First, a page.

• Prepare to move quickly through the hiring process to retain the most talented candidates
  • Develop your own method for shortlisting candidates
  • Leverage the built-in, automated tools of Job Posting sites to eliminate unqualified candidates before they get to you
  • Use a standardized scorecard for evaluating a candidate's qualifications
  • Train all hiring teams to use the scorecard to ensure efficacy

MJ Barry: Given the feedback we've received from our readers, it's clear that interviewing candidates is the topic that raises the most questions. It's completely understandable, as there can often be a sense of uncertainty when interviewing any candidate. Considering the interconnected nature of these questions, we will make an effort to address them all in this section.

Questions: How can interviews be conducted to provide candidates with divergence or disabilities the best opportunities to demonstrate their expertise and abilities?

How should you handle a situation where a candidate does not initially disclose a disability but then requests an accommodation during the interview?

Rachel: Once we have our shortlist of candidates, Dolphin always starts the interview process via telephone or a pre-scheduled video call. This is the best option for a first stage interview and is not only less time-consuming for both the hiring manager and the candidate but also the most inclusive option we can offer. Any candidates with neurodivergence or disabilities can first speak with us from an environment where they are comfortable, using a technology they are familiar with. This allows them to fully focus on aceing the interview  

When we extend an invitation for candidates to schedule an interview with us, we make it clear that we are open to using any video conferencing technology they prefer or conducting the interview via telephone. During video calls with candidates, we never insist on having the camera turned on. Instead, we prioritize the candidate's comfort and allow them to communicate with us in the way they feel most at ease. Additionally, we always provide guidance on how they can ensure their technology setup is suitable before the video interview takes place.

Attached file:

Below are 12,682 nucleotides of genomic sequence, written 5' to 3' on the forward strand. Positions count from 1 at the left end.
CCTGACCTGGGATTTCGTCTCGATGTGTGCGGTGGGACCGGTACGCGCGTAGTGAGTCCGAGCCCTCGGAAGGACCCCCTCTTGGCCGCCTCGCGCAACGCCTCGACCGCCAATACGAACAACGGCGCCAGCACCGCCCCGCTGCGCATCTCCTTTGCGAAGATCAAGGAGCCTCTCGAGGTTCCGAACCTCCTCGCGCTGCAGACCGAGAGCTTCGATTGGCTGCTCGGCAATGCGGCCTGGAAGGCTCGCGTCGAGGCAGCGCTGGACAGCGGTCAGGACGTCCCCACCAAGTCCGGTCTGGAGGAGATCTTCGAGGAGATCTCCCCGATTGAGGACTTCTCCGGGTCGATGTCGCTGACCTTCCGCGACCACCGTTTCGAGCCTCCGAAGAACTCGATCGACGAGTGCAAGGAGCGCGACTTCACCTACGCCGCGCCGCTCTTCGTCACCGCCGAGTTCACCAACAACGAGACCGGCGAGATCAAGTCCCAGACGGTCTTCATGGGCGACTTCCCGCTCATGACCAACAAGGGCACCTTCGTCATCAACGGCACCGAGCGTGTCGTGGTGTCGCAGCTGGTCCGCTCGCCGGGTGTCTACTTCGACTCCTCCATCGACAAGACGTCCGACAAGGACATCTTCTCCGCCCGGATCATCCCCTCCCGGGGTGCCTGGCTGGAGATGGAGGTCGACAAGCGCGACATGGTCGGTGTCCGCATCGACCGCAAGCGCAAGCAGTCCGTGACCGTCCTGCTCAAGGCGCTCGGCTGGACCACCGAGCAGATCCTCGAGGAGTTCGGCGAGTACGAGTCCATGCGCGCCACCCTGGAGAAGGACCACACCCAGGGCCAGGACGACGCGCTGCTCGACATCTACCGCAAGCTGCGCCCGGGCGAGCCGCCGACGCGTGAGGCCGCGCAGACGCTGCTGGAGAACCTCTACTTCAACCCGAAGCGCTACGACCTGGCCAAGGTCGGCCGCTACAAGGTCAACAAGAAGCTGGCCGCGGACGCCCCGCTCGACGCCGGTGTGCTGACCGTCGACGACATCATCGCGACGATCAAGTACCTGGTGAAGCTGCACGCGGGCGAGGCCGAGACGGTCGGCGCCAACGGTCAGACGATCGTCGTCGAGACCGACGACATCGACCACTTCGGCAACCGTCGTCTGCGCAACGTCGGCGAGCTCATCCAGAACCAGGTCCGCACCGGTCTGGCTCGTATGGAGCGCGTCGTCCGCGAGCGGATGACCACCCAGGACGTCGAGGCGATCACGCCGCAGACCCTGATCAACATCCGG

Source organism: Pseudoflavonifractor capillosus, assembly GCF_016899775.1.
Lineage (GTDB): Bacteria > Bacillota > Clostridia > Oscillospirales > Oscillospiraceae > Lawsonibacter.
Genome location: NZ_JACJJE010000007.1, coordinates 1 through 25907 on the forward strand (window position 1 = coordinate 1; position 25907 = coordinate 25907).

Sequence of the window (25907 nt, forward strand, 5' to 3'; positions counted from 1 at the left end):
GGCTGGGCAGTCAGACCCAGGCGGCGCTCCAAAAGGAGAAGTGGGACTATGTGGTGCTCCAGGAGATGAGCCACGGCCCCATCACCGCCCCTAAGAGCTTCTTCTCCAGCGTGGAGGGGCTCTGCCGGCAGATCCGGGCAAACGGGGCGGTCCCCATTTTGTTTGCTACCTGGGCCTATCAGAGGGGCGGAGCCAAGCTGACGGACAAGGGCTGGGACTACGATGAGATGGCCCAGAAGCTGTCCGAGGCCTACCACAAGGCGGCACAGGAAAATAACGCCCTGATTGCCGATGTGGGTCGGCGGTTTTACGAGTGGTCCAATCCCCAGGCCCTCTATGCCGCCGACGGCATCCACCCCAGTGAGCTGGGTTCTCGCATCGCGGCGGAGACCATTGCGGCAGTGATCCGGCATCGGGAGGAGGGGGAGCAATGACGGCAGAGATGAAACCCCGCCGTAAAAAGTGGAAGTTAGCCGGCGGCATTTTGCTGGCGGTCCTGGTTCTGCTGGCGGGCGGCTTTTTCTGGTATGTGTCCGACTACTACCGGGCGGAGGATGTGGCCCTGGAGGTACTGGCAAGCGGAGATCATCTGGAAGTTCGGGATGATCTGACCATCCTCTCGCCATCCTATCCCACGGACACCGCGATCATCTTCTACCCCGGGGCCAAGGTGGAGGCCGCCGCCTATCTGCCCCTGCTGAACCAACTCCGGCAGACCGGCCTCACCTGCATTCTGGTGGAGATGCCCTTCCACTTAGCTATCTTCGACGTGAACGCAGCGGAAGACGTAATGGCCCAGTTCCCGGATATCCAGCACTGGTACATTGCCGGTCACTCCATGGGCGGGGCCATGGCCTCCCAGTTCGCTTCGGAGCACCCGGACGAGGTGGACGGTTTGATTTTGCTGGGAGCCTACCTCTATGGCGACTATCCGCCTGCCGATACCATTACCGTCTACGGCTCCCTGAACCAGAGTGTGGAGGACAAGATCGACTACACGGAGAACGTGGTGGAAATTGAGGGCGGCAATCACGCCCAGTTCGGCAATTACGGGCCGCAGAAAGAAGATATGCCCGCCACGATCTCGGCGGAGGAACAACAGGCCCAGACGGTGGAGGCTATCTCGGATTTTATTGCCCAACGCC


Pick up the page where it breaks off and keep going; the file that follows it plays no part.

Woman reading a braille embossed document in an interview room. Her cane leans against the wall next to her.

In all correspondence throughout the recruitment process, we always ask applicants, “If you have a health condition or disability that may require adjustments to our interview process, please let us know and we can discuss your requirements.” We are confident that our company brand values encourage all candidates to feel comfortable to ask for adjustments at any stage and make it clear we are happy to be flexible and support candidates in any way we can.  

In order to create an environment where all candidates can showcase their expertise and abilities, we take into account the time frames for tasks or assessments used to evaluate their knowledge. We believe in providing candidates with the flexibility they need to excel, so we do not impose strict time limits on their assignments. Instead, we engage in open discussions with candidates to understand their preferences and reach a mutually agreed-upon timeline for completion. For instance, for roles at Dolphin, we often assign written tasks or technical challenges and allow candidates to complete them in their preferred space and time. This approach ensures that candidates can comfortably demonstrate their skills and potential without unnecessary pressure.

In summary, to support each candidate effectively, just ask them what they need! 

Key Takeaways

Key Takeaways

  • Make it safe for candidates to advocate for themselves in terms of adjustments
  • Start the interview process with a phone or video call so that candidates can use the technology they're used to, in an environment they're comfortable in
  • Give candidates the opportunity to work at their own pace when doing skill assessment projects

MJ Barry: According to the Disability and Employment Fact Sheet published by the United Nations, there is a startling statistic that 50-70% of individuals with disabilities are unemployed in industrialized countries, and that jumps to 80-90% in developing countries.

This unfortunate reality can largely be attributed to the misguided belief that individuals with disabilities are incapable of performing at the same level as their peers, and that accommodating them in the workplace is financially burdensome. However, as a society, we have come to understand that people with disabilities are not only capable, but they also bring unique perspectives and talents to the table. Let's now delve deeper into the second part of this notion.